Caobisco raises rules of origin export concerns over EU trade deal with Japan

Concerns have been expressed by the Caobisco trade organisation over product rules of origin relating to sugar content within the recently signed EU Japanese trade deal.

The organisation, which represents the European chocolate, biscuits and confectionery industries, is calling on the European Commission to examine all its free trade agreements in light of potential revenue issues relating to the latest deal signed with Tokyo.

According to Caobisco, while it welcomed the  EU-Japan Economic Partnership Agreement (EPA) in offer prospects of long-term export tariff concessions for confectionery exports, it asserted that EU manufacturers are unlikely to qualify for any preferential treatment given what is perceived as an impossibility for them to fulfil the weight-based rules of origin requirements.

Caobisco said the agreement, which was settled from 1st February, was “a significant result” in phasing out Japan’s high import duties on European products over 10 years.

However, the trade organisation said it was  deeply concerned that the weight-based rules of origin proposed by the EU and ultimately agreed in the EPA will prevent EU exporters of confectionery, chocolate and fine bakery wares, to reap the benefit from any tariff concession.

The organisation added that it has highlighted the issue to the European Commission, and that the shift from value-based (as is the case for the overwhelming majority of FTAs currently in force) to weight based rules of origin in most cases represents an ‘insurmountable obstacle’ in order to qualify for preferential treatment.

This was the case, it said, as EU manufacturers, while sourcing the vast majority of sugar from the EU, are unable to prove the weight of non-originating sugar in the final product as sugar suppliers are often unwilling to provide a supplier declaration certifying EU origin.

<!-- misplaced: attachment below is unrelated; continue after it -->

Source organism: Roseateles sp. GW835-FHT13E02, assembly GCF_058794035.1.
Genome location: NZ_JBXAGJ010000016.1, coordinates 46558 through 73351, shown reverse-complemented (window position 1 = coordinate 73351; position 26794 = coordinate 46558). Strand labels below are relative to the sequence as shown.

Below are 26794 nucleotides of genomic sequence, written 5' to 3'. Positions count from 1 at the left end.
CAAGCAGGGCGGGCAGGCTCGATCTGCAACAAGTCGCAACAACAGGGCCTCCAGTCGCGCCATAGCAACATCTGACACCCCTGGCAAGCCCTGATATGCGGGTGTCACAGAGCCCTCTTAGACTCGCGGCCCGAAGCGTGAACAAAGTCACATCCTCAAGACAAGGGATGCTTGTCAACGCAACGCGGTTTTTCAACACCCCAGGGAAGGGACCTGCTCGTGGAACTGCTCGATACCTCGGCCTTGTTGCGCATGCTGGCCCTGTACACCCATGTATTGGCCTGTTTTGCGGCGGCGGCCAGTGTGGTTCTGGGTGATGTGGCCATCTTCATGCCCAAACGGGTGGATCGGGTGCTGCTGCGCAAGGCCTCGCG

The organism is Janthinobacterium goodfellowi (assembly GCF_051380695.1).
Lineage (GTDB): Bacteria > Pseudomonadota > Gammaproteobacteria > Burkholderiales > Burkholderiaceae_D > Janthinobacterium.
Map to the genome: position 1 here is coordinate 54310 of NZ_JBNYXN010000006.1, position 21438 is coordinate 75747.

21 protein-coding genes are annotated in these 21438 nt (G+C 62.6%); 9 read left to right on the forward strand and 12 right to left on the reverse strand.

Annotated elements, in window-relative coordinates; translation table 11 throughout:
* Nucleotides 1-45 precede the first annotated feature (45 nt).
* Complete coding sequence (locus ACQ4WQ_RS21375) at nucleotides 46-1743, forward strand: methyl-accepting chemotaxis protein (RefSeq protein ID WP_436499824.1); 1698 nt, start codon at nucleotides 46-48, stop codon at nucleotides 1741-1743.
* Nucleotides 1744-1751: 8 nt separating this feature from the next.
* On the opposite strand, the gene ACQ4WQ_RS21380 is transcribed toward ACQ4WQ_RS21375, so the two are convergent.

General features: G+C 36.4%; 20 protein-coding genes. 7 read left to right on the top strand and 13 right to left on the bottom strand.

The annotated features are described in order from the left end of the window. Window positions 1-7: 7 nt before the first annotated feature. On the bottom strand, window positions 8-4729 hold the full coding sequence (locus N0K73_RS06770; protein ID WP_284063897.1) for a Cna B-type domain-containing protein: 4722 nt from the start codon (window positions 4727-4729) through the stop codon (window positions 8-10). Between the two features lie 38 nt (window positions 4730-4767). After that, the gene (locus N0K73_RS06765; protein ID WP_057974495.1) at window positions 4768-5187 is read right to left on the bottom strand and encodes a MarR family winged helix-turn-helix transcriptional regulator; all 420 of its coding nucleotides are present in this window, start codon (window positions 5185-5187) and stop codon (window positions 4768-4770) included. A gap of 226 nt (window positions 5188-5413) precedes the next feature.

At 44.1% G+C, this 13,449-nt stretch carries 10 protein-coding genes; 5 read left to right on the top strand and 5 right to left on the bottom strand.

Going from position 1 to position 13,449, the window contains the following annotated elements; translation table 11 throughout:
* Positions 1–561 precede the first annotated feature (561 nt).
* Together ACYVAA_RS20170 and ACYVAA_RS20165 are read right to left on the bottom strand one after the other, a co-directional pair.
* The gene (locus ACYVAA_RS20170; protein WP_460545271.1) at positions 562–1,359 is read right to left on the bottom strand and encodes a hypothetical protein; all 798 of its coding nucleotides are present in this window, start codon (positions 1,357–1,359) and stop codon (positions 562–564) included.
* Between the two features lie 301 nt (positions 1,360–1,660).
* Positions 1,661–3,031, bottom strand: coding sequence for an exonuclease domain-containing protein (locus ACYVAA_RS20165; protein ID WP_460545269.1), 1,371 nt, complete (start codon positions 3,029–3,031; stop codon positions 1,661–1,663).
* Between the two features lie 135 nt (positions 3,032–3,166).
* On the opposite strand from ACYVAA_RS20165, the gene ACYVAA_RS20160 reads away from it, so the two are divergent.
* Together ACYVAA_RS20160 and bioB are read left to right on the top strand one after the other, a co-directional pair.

In light of this, the trade body said that it is seeking European Commission to rethink its approach in all FTAs currently being negotiated and, if a return to value limit criteria is not possible, at least provide that suppliers are required to certificate the EU-origin in their production facilities where European production is the regular input factor.

Mary Barnard, Caobisco president, and Confectionery Production editorial board member, believed it was critical the issue was resolved.

She said: “The competitiveness of our sector relies heavily on exports to third countries, which account for almost 20% of domestic production. Therefore we strongly support the EU’s ambitious bilateral trade agenda aimed at creating new opportunities for growth in our sector in strategic export destinations such as Japan. However, it is of crucial importance that hard-fought market access concessions are not undermined by unduly burdensome rules of origin. Caobisco remains committed to partnering with the European Commission and other actors in the supply chain to find workable solutions on this issue.”


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